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Quark Stars

Quark Star A quark star (Figure 08-20a) is a hypothetical type of star composed of quarks. This is an ultra-dense phase of matter that is theorized to form inside particularly massive neutron stars. It is theorized that when the neutronium, which makes up a neutron star is put under sufficient pressure due to the star's gravity, the individual neutrons break down and their constituent quarks form strange matter. The star then becomes known as a "strange star" or "quark star". Strange matter is composed of up quarks, down quarks and strange quarks bound to each other directly, in a similar manner to how neutronium is composed of neutrons; a strange star is essentially a single gigantic nucleon. A quark star lies between neutron stars and black holes in terms of both mass and density, and if sufficient additional matter is added to a strange star it will collapse into a black hole as well.

Figure 08-20a Quark Star
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Despite supposed sightings of quark stars, astronomers remain sceptical about their existence. However, recent theoretical model of quark star shows that such star may collapse in two phases corresponding to two successive bursts of gamma-rays. The first occurs when ordinary matter turns into quark matter. This is followed by a second burst as the quark matter converts to superconducting quark matter. There is a time lapse between the two phases, and the second step releases more energy than the first. Analysis of more than 2000 GRBs identifies 37 bursts that went silent for more than 40 seconds; then started up again and lasted about twice as long as the first. If the quark star model is finally confirmed by further observations, it will be able to resolve three of the astronomical puzzles:
  1. The origin of gamma-ray bursts.
  2. The energy requirement for the r-process, which make elements heavier than zinc.
  3. The two velocity groups with ~125 km/sec and ~ 700 km/sec respectively for the neutron stars - they would be produced by either the one- or two-burst event when the explosions are off-centre.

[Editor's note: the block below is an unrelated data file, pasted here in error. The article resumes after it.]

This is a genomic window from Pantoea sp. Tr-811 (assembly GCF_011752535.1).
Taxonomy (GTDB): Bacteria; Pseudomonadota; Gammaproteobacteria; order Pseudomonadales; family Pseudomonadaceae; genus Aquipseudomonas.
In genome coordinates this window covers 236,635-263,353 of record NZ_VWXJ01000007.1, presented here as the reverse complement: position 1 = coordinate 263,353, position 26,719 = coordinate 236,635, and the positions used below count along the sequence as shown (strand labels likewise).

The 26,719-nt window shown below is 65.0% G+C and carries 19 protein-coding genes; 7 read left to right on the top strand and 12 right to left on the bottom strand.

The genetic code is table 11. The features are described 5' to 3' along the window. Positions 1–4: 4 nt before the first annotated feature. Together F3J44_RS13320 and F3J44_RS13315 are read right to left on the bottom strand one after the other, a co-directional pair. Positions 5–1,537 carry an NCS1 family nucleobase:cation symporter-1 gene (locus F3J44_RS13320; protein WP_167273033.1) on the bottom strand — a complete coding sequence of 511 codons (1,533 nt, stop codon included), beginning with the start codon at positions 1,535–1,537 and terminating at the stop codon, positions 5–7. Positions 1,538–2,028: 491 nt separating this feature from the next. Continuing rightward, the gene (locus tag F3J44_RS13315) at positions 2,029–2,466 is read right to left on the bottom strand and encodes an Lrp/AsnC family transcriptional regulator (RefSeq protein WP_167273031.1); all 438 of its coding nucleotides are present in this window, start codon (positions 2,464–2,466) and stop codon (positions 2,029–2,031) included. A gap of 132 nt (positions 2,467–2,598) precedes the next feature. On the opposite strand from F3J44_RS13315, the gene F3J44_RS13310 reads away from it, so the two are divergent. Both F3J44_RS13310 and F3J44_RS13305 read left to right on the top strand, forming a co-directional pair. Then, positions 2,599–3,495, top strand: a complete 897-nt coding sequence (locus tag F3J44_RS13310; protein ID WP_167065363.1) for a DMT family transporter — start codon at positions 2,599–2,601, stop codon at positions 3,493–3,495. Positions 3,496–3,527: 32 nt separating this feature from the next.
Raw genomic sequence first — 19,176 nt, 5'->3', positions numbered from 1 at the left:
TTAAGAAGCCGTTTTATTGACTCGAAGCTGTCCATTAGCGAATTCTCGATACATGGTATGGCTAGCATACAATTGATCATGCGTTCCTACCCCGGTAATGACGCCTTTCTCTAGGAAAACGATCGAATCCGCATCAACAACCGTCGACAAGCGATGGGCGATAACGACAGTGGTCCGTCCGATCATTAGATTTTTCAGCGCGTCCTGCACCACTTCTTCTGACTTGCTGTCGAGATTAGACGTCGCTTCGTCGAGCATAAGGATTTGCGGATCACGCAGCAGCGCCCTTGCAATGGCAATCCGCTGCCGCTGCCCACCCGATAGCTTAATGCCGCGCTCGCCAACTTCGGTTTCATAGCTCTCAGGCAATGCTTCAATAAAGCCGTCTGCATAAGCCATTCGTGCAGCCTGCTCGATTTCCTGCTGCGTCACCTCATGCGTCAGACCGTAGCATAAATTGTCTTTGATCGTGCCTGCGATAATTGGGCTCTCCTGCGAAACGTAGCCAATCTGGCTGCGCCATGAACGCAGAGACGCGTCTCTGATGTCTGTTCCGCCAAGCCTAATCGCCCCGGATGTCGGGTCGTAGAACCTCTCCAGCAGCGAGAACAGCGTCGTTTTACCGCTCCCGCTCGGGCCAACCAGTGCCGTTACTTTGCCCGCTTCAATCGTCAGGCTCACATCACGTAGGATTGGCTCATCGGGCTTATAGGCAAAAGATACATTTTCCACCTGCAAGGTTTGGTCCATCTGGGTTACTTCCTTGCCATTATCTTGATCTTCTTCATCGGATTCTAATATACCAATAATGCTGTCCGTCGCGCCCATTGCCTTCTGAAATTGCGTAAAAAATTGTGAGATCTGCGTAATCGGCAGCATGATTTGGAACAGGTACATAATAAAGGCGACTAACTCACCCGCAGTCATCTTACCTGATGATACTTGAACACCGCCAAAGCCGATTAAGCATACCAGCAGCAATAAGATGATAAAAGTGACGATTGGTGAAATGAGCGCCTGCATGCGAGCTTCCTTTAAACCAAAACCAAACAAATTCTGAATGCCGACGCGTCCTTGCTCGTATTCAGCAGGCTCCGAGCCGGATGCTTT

On February 23, 1987, a supernova explosion was observed in the Large Magellanic Cloud (Figure 08-20b), now designated as SN1987a. For the type-II supernova process, the neutrino spectrum is always characterized by a short peak of electron neutrinos generated during the neutronization phase carrying 1% of the total energy via the process: p + e- n + , while a second release of neutrinos of all flavours stemming from thermal pair processes (pair annihilation, plasmon decay, photoneutrino and Bremsstrahlung) releasing 99% of the energy. Supernovae are expected to radiate about 3x1053 ergs in the form of neutrinos, half of this within 2 seconds, the other half within less than 1 minute. The SN1987a event was captured by three neutrino detectors around the world - Kamiokande II (in Japan), IMB (Irvine-Michigan-
SN1987a SN1987a Data Brookhaven in the US) and Baksan neutrino observatory (in the Caucasus). Their data are shown in Figure 08-20c. A research report in 2009 indicates that there is a significant time delay between the two bursts. It is suggested the first burst was released when a neutron star formed, while the second was triggered seconds later by its collapse into a quark star. High-resolution X-ray observatories, due to fly in space in the next decade, may be able to verify such claim. Neutron stars and quark stars should look very different at X-ray wavelengths.

Figure 08-20b SN1987a
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Figure 08-20c SN1987a Data
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SN2009ip/2010mc The two supernovea SN2009ip and SN2010mc have been observed to have double peaks light curves separated by 40 days as shown in Figure 08-20d. One of the explanations suggests that the second peak indicates the formation of a quark star which cast off the outer crust in the process. The ejecta slams into the debris from the first explosion causing the second peak. According to a model, the 40 days separation is about right. The two peaks will merge if the second explosion happens too soon, and if the detonation of the quark nova occurs too late the debris would have dispersed with no second peak produced. Such model predicts the presence of elements heavier than atomic mass 130 from the second explosion. It would also prove that quarks can exist freely at hight densities and low temperatures rather than always bound up in hadrons.

Figure 08-20d SN2009ip/
2010mc[view large image]

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